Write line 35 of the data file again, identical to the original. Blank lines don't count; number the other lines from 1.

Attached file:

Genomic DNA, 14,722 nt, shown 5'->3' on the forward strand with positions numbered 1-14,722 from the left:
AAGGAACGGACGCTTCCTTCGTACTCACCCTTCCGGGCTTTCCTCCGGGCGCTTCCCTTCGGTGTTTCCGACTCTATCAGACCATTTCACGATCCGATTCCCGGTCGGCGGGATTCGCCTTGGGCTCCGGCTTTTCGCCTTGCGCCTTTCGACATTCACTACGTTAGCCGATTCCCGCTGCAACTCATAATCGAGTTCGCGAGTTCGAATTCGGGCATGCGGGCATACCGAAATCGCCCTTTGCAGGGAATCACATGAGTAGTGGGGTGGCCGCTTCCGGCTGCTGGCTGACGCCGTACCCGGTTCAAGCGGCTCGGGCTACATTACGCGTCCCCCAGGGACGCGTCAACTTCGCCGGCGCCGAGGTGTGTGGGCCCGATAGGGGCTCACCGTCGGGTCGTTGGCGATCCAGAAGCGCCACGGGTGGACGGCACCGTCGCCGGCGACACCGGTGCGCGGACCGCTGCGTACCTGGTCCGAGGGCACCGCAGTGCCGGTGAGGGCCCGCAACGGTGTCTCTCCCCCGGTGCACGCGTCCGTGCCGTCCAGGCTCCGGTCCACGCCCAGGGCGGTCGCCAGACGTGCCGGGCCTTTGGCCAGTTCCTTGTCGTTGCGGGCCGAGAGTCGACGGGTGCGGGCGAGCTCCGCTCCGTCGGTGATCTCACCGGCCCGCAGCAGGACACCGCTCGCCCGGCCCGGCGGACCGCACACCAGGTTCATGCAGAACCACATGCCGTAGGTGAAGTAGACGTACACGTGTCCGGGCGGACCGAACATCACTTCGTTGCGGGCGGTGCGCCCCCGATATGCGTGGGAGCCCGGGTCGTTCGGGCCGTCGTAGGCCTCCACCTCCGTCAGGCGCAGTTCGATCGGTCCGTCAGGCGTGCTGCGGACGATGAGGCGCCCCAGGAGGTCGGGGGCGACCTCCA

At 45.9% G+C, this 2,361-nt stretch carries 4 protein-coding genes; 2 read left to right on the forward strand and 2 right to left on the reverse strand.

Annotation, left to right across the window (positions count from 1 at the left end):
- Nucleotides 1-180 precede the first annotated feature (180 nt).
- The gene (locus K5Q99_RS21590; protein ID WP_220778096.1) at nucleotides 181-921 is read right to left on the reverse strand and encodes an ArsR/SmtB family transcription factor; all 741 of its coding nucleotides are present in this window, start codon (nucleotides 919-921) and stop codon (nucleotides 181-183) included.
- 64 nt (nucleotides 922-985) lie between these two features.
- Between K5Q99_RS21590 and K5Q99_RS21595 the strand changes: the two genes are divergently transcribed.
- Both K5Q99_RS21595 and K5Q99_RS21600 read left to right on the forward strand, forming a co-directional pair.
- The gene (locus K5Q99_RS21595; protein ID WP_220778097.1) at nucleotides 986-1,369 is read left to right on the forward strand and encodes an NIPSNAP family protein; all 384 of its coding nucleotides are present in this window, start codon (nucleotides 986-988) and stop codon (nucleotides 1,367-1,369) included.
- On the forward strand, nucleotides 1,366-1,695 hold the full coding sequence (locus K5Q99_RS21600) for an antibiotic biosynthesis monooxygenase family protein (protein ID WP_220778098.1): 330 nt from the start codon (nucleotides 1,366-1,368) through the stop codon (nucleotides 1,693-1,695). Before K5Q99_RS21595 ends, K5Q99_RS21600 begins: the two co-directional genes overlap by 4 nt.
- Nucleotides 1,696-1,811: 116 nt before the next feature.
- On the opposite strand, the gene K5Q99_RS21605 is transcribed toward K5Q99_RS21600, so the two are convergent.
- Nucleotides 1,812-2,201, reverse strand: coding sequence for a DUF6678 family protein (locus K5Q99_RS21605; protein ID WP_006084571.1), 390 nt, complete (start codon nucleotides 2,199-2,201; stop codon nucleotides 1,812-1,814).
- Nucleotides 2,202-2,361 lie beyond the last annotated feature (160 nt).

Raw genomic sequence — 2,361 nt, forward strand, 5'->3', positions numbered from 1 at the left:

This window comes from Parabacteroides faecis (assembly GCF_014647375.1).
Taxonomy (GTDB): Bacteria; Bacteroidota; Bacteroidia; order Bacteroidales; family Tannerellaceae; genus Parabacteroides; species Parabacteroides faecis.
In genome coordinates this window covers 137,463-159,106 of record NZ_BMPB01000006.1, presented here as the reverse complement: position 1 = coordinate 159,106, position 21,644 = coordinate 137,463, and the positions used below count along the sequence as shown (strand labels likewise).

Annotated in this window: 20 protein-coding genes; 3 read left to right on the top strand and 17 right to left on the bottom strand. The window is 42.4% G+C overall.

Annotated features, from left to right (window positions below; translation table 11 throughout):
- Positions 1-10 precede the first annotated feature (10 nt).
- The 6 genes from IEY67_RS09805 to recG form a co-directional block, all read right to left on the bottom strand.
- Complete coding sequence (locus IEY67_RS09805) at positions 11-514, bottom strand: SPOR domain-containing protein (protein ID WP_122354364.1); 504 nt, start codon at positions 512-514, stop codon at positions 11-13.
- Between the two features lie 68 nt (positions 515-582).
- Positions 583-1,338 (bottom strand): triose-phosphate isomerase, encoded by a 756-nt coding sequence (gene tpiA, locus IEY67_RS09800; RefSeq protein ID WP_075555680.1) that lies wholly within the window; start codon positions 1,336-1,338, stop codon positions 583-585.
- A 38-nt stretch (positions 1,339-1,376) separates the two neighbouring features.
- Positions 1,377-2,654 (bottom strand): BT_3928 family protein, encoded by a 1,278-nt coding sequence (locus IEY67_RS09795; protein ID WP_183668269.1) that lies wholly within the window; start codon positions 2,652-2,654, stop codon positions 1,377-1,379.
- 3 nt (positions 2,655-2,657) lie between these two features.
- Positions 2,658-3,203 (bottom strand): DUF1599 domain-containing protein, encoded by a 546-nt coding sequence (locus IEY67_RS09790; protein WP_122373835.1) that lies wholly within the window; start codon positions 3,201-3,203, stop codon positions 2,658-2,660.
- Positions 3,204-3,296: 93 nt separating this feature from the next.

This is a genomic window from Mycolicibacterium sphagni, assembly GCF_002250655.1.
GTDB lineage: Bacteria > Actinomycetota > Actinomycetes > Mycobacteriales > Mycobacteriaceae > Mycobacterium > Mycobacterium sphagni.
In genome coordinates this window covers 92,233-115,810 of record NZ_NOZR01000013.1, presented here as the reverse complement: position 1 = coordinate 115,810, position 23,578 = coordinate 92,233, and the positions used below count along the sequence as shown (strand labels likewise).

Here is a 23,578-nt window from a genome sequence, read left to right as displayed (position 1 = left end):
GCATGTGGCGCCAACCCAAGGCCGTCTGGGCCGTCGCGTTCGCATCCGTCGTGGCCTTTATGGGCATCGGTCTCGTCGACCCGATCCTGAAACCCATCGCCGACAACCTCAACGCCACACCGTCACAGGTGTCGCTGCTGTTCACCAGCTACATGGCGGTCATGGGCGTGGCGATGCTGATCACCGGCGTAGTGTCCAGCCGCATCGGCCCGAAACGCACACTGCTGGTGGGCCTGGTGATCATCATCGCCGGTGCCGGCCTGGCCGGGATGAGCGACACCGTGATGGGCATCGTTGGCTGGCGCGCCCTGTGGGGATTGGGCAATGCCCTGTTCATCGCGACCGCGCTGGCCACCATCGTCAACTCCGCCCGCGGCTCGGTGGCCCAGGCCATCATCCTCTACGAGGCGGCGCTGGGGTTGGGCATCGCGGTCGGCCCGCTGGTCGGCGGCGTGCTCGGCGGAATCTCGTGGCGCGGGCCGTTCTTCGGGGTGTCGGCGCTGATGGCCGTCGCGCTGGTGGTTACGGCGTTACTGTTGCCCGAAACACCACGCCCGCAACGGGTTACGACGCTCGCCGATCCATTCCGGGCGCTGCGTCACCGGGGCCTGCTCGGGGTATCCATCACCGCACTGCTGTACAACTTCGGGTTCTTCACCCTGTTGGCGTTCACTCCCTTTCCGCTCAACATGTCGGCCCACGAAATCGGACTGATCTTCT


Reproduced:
Here is a 23,578-nt window from a genome sequence, read left to right as displayed (position 1 = left end):